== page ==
The York years
Most of Alcuin’s first 50 years, however, were spent in York. He was born around the time of the death of the Venerable Bede, perhaps to minor nobility from whom he inherited land endowed with an oratory and monastery near the Humber estuary. He was taught by one of Bede’s pupils, Ecbert, Archbishop of York, and was especially attached to Ecbert’s successor, Ælberht, accompanying him on journeys in Europe and adding to the cathedral school’s library in the process. The library became a distinguished national collection from which Alcuin drew when in Tours.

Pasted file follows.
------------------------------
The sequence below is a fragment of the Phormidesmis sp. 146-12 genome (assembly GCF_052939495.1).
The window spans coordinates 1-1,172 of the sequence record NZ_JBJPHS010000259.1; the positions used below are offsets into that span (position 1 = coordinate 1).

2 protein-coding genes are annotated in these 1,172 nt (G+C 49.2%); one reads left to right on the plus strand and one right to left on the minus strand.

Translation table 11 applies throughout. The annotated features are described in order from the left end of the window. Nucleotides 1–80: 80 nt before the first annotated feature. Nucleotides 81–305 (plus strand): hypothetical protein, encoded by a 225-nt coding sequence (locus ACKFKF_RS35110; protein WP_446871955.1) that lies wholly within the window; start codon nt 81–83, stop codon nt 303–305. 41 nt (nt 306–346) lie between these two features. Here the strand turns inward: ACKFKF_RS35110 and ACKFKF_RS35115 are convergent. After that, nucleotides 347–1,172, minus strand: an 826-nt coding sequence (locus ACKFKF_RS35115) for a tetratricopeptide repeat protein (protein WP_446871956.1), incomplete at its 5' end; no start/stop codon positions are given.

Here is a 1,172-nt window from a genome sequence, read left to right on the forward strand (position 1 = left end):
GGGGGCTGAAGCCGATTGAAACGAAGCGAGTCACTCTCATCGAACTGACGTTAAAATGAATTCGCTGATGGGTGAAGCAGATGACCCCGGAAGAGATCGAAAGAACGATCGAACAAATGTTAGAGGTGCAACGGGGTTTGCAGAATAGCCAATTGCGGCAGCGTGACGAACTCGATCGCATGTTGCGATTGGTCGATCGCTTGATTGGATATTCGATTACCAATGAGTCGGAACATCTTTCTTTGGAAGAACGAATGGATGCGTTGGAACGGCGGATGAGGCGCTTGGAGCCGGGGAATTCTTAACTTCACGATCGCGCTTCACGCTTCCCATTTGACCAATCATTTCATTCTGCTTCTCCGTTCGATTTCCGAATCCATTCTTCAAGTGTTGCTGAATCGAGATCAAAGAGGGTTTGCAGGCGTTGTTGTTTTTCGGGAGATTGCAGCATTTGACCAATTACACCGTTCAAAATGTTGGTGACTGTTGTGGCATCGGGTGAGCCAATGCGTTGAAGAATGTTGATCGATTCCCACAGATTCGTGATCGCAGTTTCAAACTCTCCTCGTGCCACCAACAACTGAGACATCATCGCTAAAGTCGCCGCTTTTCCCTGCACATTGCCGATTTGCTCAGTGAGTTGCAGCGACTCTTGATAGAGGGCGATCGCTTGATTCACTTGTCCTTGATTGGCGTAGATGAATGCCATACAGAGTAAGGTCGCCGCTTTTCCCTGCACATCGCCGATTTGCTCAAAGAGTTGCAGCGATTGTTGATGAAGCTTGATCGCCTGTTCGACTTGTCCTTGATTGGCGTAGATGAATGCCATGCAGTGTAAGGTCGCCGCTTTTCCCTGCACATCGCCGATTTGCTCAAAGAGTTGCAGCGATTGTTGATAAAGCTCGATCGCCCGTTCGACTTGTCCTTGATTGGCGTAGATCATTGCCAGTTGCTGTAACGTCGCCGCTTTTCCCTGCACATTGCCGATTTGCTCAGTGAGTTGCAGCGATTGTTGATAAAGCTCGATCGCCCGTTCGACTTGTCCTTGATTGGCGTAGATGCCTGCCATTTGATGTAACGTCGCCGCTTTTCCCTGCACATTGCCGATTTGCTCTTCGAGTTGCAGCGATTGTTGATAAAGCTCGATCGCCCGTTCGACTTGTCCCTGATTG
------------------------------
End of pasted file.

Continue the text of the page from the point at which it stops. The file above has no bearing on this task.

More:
He entered the cathedral school as a small child. By the age of 11, he is said to have mastered the psalms, was taking an interest in Virgil and was responding strongly to St John’s Gospel, probably in early adolescence. He took the clerical tonsure and, in 760, was ordained deacon which most sources claim he remained, while others argue that he became a priest, though only late in life, probably joining the Benedictine order, a departure from the non-monastic York tradition but matching the regime in Tours.